# Bayesian-Weibull Lognormal Prior Example

### From ReliaWiki

*This example also appears in the Life Data Analysis Reference book*.

A manufacturer has tested prototypes of a modified product. The test was terminated at 2,000 hours, with only 2 failures observed from a sample size of 18. The following table shows the data.

Number of State | State of F or S | State End Time |
---|---|---|

1 | F | 1180 |

1 | F | 1842 |

16 | S | 2000 |

Because of the lack of failure data in the prototype testing, the manufacturer decided to use information gathered from prior tests on this product to increase the confidence in the results of the prototype testing. This decision was made because failure analysis indicated that the failure mode of the two failures is the same as the one that was observed in previous tests. In other words, it is expected that the shape of the distribution (beta) hasn't changed, but hopefully the scale (eta) has, indicating longer life. The 2-parameter Weibull distribution was used to model all prior tests results. The estimated beta () parameters of the prior test results are as follows:

Betas Obtained for Similar Mode |
---|

1.7 |

2.1 |

2.4 |

3.1 |

3.5 |

**Solution**

First, in order to fit the data to a Bayesian-Weibull model, a prior distribution for beta needs to be determined. Based on the beta values in the prior tests, the prior distribution for beta is found to be a lognormal distribution with , . (The values of the parameters can be obtained by entering the beta values into a Weibull++ standard folio and analyzing it using the lognormal distribution and the RRX analysis method.)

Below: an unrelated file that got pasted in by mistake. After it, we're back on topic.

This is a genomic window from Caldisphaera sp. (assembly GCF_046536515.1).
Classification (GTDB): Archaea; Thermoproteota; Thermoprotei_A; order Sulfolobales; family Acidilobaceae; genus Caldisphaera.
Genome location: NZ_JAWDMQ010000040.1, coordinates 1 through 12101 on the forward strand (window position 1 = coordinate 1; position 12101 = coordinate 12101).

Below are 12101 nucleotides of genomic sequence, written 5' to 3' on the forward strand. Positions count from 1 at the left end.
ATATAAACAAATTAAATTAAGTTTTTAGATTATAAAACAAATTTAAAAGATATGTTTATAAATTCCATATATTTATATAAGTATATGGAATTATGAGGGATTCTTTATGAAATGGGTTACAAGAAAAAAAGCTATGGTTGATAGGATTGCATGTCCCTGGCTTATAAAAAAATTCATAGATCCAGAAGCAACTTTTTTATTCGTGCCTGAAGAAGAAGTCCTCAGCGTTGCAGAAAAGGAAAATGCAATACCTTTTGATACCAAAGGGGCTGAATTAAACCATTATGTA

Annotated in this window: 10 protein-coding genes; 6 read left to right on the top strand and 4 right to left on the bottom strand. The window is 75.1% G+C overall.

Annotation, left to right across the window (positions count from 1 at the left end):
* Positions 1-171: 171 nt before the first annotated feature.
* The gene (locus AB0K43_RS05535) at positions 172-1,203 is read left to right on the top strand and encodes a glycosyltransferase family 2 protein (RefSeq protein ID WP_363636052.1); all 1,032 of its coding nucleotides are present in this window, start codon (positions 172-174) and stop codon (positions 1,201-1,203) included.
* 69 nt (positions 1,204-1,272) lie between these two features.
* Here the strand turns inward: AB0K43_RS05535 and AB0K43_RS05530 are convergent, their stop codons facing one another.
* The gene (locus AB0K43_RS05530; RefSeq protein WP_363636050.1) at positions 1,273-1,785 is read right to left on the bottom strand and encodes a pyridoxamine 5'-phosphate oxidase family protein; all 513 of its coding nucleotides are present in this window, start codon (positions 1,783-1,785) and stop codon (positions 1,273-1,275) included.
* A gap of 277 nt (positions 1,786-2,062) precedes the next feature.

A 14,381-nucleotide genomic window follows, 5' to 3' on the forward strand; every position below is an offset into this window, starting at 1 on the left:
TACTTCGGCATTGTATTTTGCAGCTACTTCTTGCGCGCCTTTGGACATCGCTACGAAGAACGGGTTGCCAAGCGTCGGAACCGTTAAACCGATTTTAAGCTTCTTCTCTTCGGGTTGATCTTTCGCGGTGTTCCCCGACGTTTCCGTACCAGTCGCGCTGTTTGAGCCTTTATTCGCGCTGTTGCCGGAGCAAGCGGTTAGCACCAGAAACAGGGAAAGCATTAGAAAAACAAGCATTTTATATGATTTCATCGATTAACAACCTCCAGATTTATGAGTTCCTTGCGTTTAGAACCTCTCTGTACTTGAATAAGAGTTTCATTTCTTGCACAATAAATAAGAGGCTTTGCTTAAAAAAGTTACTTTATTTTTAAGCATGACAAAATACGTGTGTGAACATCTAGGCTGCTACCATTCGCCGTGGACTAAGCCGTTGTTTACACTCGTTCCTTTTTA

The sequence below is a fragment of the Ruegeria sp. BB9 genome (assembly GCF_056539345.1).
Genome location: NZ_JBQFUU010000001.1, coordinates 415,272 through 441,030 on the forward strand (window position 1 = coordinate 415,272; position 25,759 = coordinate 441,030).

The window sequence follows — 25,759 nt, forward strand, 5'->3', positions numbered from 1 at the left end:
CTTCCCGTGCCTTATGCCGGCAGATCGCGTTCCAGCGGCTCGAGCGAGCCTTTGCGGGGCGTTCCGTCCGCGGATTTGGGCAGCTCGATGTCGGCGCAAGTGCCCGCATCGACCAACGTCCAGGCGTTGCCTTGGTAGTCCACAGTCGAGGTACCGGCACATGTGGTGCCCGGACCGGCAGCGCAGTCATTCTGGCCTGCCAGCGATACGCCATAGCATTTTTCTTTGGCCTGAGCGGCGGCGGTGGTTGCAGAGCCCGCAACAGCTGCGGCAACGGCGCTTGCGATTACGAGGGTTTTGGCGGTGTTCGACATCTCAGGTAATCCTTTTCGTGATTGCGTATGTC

Next, enter the data from the prototype testing into a standard folio. On the control panel, choose the **Bayesian-Weibull > B-W Lognormal Prior** distribution. Click **Calculate** and enter the parameters of the lognormal distribution, as shown next.

Click **OK**. The result is Beta (Median) = 2.361219 and Eta (Median) = 5321.631912 (by default Weibull++ returns the median values of the posterior distribution). Suppose that the reliability at 3,000 hours is the metric of interest in this example. Using the QCP, the reliability is calculated to be 76.97% at 3,000 hours. The following picture depicts the posterior *pdf* plot of the reliability at 3,000, with the corresponding median value as well as the 10th percentile value. The 10th percentile constitutes the 90% lower 1-sided bound on the reliability at 3,000 hours, which is calculated to be 50.77%.

The *pdf* of the times-to-failure data can be plotted in Weibull++, as shown next: